El continente Americano es el segundo más propenso a la ocurrencia de desastres naturales. Solamente en 2010, el 25.2% de los desastres globales ocurrieron en esta región. Como ejemplo de los graves desastres vale la pena mencionar los estragos de eventos como el huracán Mitch que en 1998 azotó la región centroamericana dejando a su paso más de 3.2 millones de afectados y el terremoto de Pisco en Perú en 2007 que dejó más de 658.000 afectados.
- COLOMBIA: Bogotá is under alert due to landslides. The rainy season has affected more than 325,000 people.
- LAC: It is expected that the La Niña phenomenon, which is currently affecting Colombia, will remain until 2012.
- CENTRAL AMERICA: OXFAM estimates that 1.5 million people are at food insecurity risk.
- COLOMBIA: Bogotá está en alerta por deslizamientos. La ola invernal ha afectado a más de325 mil personas.
- LAC: Se espera que La Niña se mantenga hasta 2012. Actualmente afecta Colombia.
- AMÉRICA CENTRAL: OXFAM estima que 1.5 millones de personas están en riesgo de inseguridad alimentaria
- The Americas and the new global humanitarian context
- Dr. Dana Van Alphen, regional advisor for the PAHO/WHO emergency response team
News from PAHO/WHO
- Preparing for health emergencies in Central America and the Dominican Republic
- The Caribbean readies for potential cholera outbreak
- Experts discuss the use of field hospitals and foreign medical teams
REMPAN promotes preparedness and assists in radiological emergencies
Issue 114 - October 2010
- Field Hospitals and Medical Teams in the Aftermath of Earthquakes
- Jeremy Collymore, Executive director of the Caribbean Disaster Emergency Management Agency
News form PAHO/WHO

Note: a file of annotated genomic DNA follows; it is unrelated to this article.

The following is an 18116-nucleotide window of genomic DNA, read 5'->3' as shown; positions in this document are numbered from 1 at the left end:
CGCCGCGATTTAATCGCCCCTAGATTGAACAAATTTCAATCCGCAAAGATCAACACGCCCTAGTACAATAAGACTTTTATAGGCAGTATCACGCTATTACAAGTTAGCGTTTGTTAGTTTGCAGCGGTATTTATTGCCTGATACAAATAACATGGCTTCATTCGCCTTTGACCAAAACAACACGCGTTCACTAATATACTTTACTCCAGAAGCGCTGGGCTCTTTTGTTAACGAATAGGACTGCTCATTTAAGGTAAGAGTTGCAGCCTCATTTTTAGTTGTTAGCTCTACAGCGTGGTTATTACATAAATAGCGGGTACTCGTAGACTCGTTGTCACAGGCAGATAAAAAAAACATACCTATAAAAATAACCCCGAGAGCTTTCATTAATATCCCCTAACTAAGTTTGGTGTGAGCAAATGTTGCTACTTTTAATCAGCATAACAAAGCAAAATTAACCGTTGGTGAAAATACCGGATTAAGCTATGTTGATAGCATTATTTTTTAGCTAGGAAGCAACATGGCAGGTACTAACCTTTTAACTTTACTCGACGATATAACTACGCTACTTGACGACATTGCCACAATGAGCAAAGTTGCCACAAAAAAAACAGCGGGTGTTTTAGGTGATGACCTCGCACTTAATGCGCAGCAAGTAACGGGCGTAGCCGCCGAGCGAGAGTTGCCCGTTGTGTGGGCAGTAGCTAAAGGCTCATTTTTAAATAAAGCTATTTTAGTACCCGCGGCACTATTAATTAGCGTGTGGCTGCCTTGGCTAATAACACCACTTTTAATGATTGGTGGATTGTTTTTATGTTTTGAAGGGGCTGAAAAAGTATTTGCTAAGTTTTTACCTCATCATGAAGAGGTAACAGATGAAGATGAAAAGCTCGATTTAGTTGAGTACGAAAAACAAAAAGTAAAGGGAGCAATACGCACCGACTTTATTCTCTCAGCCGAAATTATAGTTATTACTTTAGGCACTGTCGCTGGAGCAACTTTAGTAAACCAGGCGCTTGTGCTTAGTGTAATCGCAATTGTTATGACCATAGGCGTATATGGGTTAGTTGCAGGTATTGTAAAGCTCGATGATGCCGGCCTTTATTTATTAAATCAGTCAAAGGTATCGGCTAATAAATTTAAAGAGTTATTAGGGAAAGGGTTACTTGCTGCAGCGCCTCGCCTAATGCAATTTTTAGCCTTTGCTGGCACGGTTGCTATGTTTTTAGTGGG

- Supporting Health Services for Displaced Populations in Colombia
- Training for Health Professionals for Assessing the Economic Impact of Disasters
- The HELP course offers useful tools for disaster situations
- International Day for Disaster Reduction, 2010: "Making Cities Resilient"
- The CDC …
National Security, Interagency Collaboration, and Lessons from SOUTHCOM and AFRICOM
Before the Subcommittee on National Security
and Foreign Affairs
Committee on Oversight and Government Reform
U.S. House of Representatives
Conseil économique et social
Session de fond de 2010
- COLOMBIA: Heavy rains during the past weeks caused seven deaths and 13 injured.
- BRAZIL: 100,000 people affected by heavy rains and flooding in southern Brazil.
- ECUADOR: Heavy rains affected nearly 10,000 people in April.
Press Release No:2010/264/LAC
The World Bank
Stevan Jackson (202) 437 6295
Ruth Infarinato (786) 267-0579
Commission for Social Development
From the editors
The striking fact that for the first time in human history there are now more people living in towns and cities than outside them is not in itself a reason for FMR to be covering urban displacement. Behind that fact, however, lies the multiplicity of reasons why people have been moving into urban environments and the reality that for many of them it is not a matter of choice.
Relatively little is known about the precise numbers of those forcibly displaced into urban settings, their demographics, basic needs or protection problems.